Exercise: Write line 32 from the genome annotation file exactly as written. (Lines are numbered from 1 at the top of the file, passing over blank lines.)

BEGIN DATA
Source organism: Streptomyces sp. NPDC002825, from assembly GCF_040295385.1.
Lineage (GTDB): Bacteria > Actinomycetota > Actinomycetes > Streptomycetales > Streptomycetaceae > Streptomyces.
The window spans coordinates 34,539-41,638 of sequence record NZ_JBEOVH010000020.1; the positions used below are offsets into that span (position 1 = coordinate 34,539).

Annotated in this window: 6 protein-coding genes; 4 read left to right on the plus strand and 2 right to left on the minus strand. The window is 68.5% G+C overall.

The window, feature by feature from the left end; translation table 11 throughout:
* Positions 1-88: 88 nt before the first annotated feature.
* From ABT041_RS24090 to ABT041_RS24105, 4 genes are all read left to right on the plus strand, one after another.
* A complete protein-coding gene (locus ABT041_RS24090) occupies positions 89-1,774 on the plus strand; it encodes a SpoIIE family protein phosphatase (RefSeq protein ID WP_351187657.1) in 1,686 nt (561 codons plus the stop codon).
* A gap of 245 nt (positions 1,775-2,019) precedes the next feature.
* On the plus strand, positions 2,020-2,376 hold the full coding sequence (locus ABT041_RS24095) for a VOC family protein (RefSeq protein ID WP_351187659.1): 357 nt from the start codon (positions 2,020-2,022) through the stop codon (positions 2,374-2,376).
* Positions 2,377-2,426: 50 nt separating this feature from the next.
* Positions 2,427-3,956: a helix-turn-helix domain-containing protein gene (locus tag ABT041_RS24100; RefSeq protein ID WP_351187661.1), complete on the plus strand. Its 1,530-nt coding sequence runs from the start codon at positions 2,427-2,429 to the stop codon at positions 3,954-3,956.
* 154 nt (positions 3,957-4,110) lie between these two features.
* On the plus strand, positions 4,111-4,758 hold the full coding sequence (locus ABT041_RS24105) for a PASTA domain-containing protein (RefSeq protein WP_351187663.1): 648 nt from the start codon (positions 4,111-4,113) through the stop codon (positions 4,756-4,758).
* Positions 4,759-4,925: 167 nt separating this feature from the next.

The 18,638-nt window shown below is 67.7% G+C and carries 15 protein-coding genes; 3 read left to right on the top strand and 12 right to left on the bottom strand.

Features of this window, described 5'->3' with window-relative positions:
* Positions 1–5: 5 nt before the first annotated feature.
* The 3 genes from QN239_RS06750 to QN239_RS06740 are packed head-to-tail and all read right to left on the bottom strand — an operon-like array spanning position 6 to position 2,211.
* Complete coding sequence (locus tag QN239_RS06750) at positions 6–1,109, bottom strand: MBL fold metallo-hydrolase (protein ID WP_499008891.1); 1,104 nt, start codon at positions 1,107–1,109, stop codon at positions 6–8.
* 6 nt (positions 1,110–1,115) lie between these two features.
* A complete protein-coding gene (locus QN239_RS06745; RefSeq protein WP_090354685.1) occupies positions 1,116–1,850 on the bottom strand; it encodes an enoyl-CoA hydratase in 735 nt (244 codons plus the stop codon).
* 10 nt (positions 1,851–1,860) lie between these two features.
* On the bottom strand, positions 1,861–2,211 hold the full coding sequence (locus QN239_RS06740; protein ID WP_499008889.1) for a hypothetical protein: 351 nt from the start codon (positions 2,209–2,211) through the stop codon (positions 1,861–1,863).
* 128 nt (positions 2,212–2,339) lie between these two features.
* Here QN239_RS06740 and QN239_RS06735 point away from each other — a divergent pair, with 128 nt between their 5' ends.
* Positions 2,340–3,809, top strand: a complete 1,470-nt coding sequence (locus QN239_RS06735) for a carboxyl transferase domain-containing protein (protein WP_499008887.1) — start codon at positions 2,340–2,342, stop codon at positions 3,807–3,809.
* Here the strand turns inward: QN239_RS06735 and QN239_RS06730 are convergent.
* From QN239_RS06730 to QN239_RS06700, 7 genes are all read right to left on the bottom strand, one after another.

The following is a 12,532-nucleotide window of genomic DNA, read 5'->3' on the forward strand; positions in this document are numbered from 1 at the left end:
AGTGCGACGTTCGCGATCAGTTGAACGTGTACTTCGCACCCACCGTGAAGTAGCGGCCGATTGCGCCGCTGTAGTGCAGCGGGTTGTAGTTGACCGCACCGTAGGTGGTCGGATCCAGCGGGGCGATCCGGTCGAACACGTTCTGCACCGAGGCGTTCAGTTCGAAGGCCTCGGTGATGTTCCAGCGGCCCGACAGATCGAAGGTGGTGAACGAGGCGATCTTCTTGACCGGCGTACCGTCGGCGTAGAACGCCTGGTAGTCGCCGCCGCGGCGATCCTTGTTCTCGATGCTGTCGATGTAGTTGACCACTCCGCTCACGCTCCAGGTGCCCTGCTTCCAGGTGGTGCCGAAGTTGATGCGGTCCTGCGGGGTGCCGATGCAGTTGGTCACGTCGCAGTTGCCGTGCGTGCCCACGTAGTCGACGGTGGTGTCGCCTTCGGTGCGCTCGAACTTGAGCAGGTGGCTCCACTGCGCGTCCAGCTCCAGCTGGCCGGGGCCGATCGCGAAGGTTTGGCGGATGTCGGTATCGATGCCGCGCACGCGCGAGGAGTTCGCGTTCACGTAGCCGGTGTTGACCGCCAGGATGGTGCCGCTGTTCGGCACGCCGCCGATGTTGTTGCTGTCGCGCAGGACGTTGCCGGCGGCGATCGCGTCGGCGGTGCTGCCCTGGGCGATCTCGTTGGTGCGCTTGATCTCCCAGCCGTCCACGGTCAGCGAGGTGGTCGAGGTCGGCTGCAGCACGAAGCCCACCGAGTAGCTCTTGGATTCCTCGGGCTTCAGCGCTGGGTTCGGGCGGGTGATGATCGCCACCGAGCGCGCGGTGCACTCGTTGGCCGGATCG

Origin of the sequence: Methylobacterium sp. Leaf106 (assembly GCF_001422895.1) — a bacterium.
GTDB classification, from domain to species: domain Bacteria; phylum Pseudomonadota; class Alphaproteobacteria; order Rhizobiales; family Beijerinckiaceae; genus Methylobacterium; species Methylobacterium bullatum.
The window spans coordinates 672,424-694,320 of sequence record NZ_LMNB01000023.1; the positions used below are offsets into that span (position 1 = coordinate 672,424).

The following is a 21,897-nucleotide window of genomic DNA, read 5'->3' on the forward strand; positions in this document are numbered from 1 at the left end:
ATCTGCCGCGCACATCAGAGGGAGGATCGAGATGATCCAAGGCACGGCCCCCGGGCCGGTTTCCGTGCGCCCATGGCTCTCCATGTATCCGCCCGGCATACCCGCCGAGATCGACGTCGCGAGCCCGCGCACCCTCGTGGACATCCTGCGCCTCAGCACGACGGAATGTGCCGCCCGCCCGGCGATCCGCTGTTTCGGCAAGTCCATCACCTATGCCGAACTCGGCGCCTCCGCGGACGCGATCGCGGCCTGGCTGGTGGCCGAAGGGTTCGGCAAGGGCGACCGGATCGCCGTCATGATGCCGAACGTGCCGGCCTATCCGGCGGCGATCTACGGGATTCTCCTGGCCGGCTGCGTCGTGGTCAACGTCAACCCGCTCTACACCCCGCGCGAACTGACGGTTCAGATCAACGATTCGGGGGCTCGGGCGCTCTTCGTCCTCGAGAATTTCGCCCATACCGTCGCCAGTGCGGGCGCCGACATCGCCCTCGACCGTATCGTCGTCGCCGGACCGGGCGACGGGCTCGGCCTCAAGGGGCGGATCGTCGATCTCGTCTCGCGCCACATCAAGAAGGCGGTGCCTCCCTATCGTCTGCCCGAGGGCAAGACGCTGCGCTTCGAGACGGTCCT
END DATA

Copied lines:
Origin of the sequence: Methylobacterium sp. Leaf106 (assembly GCF_001422895.1) — a bacterium.